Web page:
Updated: Jul 5, 2018
"We're so bounded by time, by its order. But now I am not so sure I believe in beginnings and endings." - Dr. Louise Banks, Arrival
I don’t believe I have ever seen anything so beautiful; heard anything so beautiful. Felt such powerful emotions than after watching Arrival.
When large, floating, mysterious objects touch down across the globe, Louise Banks(Amy Adams), a linguist, is brought to investigate. Humans, doing what they do, quickly start preparing for an all-out interstellar war. Banks and her mathematician partner, Ian Donnelly(Jeremy Renner) try to figure out why they're here and what they want before things become violent.
My love for this movie is non-linear; much like the language of Heptapods and time within the film itself.
If there were a way to describe the score, to describe the sound of the movie, it would be "vibrational." And, even that word, vibrational, can’t contain the awesome powerhouse that is the score of this film. In the very first seconds of the movie, you can feel it. And, I don’t always mean in your body, but in your heart as well. It resonates with your mind, heart, and body as a whole. In every scene, Jóhann Jóhannsson creates the perfect undertone. Such as when they go into the chamber of the aliens for the first time, and it's paired with the steady, short, and strong pizzicato that quickly crescendos into this noisome sliding before it shifts back into its quiet plucking. It makes you on edge. When they first show the alien object over rolling fog, and the choir of voices rolls into the theater, it makes the whole thing feel heavenly. Honestly, this movie may have one of the BEST scores I have ever had the pleasure of hearing. It isn’t subtle, yet it isn’t overtaking. It makes my eyes water just hearing it, and even more so now that I know the story.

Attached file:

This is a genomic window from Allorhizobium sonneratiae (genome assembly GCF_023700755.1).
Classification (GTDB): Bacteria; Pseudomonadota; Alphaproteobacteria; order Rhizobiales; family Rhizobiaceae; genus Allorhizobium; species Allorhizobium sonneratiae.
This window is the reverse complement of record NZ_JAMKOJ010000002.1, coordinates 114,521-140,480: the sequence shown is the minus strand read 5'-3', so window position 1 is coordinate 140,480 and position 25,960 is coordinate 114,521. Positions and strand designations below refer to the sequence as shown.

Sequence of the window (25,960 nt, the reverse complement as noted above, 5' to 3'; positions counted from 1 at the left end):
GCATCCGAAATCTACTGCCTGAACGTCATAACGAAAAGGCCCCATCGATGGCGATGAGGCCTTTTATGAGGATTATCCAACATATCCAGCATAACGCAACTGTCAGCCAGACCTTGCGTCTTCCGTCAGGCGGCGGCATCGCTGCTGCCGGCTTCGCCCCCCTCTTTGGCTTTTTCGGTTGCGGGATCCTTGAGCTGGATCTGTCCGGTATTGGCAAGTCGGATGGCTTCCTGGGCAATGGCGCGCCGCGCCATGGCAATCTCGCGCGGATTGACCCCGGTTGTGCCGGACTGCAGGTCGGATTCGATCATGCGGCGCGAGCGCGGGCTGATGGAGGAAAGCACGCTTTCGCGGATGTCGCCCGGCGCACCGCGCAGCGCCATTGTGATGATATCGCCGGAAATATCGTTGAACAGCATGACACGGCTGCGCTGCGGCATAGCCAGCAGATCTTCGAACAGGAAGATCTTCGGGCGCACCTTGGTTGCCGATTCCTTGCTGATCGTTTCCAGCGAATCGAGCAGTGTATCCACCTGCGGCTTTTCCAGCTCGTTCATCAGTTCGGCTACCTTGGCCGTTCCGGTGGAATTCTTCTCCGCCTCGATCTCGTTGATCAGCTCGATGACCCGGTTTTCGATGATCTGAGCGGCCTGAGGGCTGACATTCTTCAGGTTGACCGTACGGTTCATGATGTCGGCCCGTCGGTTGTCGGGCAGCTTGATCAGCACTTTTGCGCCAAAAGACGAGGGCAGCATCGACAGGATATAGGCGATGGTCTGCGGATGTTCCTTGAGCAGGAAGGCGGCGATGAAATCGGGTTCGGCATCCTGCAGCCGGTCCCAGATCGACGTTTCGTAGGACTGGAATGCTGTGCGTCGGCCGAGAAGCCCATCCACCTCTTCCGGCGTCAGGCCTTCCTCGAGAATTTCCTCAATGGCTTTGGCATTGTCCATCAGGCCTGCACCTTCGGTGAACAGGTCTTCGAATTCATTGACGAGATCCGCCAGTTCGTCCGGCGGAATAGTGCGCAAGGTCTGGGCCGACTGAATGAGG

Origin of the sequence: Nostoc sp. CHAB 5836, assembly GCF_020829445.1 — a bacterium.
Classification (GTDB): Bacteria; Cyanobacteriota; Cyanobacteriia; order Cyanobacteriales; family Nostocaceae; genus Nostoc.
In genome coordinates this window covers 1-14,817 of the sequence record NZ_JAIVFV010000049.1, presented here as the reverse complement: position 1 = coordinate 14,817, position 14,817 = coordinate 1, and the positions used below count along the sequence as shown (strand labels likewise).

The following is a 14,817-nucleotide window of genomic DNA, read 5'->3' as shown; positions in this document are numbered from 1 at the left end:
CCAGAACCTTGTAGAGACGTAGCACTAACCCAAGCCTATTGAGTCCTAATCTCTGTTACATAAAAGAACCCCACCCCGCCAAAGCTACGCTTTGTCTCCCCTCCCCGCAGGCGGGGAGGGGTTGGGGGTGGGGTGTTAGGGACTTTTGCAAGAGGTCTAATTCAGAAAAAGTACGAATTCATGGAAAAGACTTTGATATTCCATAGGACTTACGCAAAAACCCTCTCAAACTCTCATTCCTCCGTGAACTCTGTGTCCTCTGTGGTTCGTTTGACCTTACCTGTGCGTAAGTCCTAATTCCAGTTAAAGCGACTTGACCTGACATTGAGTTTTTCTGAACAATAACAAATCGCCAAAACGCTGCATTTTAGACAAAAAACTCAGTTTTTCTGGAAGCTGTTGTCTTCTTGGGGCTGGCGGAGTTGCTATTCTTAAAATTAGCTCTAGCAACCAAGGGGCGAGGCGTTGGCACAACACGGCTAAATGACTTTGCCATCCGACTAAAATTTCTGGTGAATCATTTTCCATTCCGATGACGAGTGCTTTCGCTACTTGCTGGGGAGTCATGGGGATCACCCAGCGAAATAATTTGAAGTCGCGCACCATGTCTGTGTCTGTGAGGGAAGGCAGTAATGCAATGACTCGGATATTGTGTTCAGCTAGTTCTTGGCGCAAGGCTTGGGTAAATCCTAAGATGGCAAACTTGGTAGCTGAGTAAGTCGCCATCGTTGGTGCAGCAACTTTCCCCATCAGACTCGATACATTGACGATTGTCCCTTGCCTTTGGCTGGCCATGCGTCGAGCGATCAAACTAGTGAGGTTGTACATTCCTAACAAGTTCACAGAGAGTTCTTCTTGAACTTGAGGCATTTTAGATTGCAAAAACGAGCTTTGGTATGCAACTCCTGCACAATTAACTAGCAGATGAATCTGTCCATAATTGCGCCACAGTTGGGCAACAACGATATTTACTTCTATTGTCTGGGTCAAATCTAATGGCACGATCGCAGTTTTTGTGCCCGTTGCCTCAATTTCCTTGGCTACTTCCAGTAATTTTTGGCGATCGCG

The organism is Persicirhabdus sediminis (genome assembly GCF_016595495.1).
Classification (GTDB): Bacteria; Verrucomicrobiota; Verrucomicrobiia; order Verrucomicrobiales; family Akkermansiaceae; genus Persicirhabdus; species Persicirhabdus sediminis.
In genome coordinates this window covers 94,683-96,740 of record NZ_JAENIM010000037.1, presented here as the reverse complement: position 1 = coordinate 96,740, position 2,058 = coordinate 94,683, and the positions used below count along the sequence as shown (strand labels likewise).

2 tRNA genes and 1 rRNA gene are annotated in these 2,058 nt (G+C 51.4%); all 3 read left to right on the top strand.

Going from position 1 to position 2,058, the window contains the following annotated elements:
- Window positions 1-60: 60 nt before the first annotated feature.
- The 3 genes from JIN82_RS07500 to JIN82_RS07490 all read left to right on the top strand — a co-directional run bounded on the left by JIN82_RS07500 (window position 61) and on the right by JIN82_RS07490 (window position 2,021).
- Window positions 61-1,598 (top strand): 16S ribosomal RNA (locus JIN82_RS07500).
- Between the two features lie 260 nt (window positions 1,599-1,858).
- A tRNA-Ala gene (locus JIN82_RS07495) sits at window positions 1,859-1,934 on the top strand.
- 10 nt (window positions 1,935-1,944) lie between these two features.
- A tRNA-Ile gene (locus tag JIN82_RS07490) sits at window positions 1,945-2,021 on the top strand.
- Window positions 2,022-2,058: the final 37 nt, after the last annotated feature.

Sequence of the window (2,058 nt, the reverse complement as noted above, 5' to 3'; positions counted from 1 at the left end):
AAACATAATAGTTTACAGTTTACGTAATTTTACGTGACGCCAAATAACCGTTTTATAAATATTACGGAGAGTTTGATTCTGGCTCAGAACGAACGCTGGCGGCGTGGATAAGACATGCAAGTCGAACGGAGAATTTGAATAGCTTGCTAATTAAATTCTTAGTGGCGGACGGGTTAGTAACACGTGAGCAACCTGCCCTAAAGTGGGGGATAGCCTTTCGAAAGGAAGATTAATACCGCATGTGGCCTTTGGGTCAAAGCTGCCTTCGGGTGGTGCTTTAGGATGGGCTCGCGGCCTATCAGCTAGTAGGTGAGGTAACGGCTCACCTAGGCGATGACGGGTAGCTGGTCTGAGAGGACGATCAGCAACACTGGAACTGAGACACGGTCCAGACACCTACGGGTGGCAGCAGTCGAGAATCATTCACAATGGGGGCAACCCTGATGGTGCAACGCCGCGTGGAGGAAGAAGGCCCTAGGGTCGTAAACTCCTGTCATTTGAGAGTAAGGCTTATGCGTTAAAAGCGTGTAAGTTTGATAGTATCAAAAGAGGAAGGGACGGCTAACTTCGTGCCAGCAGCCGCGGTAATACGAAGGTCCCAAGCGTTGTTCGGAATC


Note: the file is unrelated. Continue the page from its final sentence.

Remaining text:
But, the music isn’t the only part that was sent from somewhere beyond our atmosphere. The cinematography by Bradford Young was sent down from the heavenly cinematic realms to bless us with its beauty. Each shot looks too perfect for my unworthy eyes. The aliens objects amongst the 12 landscapes each one is almost celestial. Whether over the seas, cities, or the Montana plains(Shot in Canada) the great gray egg-like shaped ships, that have no beginnings and no endings, looks like something out of a dream. Each image so crisp and picturesque, you could play this movie on a wall as art.
The star of this masterpiece is, of course, Amy Adams( who I will always remember as Amelia Earhart from The Night at the Museum 2). There’s something about her performance that is phenomenally stirring. She has chemistry with Jeremy Renner, Forest Whittaker, and even the aliens. I have no words to describe how wonderful she is.
Finally, the story itself, based on “Story of Your Life” by Ted Chiang. I can only imagine how beautiful the writing and details in the book are, which weren’t able to make it into the film. It is on my 'books to read' list for sure. However, the script in the movie was excellently crafted by Eric Heisserer. Between the script and the direction of, Denis Villeneuve, the film unfolds into the most heartbreaking and heartwarming story with the ending just as important as the beginning. And it is the best payoff of a two-hour movie in a while. The first time I went to see the film, I missed the first ten minutes, but now just seeing those first couple minutes almost changes what I thought the entire movie meant.
It would be insulting to Arrival, to even suggest “swept floors” or that any parts of it should be left on the cutting room floor.
FLOOR OR DOOR?
Should it have been left on the cutting room floor or should you be running out the door to see it?
Door! Door! Door! Please, go see it! It is one of new top 10 favorites( a PLATINUM Door).
Arrival truly sticks with you in your mind. Once it arrives, it makes an impact and doesn’t leave.
I’m almost in tears thinking about this film, and I just saw it. Kinda want to see it again already.